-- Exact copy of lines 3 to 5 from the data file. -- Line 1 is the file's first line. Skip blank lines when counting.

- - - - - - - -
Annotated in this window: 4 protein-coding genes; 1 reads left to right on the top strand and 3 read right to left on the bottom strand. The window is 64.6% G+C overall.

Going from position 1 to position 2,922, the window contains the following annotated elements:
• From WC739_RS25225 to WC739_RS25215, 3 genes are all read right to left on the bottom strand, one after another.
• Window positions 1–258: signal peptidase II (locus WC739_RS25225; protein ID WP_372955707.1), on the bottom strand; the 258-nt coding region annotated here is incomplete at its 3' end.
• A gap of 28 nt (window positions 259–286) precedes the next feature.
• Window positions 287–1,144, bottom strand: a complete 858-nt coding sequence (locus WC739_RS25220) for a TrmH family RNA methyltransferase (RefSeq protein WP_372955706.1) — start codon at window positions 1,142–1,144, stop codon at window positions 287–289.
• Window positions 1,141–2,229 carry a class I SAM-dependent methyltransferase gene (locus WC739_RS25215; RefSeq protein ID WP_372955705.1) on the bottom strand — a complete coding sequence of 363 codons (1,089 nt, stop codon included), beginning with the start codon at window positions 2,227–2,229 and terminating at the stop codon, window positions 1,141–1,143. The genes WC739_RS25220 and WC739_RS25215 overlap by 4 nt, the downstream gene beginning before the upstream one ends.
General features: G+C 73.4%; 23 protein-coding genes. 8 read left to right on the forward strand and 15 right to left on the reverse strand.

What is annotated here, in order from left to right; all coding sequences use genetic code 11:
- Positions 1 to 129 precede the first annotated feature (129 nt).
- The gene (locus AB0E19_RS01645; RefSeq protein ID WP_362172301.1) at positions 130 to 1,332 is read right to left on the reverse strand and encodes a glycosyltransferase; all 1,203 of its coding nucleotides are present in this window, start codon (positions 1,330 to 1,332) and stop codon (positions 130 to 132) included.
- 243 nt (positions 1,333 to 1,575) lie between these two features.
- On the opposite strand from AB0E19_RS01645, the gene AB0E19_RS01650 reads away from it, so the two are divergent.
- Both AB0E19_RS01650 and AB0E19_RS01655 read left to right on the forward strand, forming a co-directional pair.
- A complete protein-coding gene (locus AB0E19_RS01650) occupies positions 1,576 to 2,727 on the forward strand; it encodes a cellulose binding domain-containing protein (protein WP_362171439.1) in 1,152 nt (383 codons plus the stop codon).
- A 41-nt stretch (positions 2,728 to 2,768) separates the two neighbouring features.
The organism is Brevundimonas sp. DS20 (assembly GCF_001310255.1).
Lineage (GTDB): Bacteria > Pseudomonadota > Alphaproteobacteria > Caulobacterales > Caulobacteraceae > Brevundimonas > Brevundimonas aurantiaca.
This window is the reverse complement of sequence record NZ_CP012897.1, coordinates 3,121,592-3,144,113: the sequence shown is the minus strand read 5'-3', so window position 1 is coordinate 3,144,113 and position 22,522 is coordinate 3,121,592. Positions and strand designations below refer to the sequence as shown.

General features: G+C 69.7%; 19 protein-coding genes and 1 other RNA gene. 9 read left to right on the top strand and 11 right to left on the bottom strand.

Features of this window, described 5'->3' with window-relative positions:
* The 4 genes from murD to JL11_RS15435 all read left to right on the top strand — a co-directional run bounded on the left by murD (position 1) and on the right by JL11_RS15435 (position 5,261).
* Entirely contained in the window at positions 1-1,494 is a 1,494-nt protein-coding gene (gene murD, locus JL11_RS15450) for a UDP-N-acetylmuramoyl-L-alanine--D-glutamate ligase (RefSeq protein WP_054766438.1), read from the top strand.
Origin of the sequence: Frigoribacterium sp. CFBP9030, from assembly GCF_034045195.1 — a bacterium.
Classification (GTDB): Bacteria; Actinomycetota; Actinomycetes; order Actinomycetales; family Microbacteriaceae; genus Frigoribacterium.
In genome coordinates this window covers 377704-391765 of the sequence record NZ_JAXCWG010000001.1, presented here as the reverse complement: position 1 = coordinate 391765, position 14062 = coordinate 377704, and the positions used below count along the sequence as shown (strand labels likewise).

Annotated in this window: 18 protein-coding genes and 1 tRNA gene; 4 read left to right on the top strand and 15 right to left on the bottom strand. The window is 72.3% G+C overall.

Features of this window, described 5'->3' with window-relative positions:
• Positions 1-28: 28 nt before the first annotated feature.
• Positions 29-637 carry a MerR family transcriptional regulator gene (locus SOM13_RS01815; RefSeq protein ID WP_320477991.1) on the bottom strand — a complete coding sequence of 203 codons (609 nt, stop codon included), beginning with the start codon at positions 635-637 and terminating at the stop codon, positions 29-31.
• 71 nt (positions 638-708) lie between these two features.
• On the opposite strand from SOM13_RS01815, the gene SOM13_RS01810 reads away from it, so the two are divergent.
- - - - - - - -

• From WC739_RS25225 to WC739_RS25215, 3 genes are all read right to left on the bottom strand, one after another.
• Window positions 1–258: signal peptidase II (locus WC739_RS25225; protein ID WP_372955707.1), on the bottom strand; the 258-nt coding region annotated here is incomplete at its 3' end.
• A gap of 28 nt (window positions 259–286) precedes the next feature.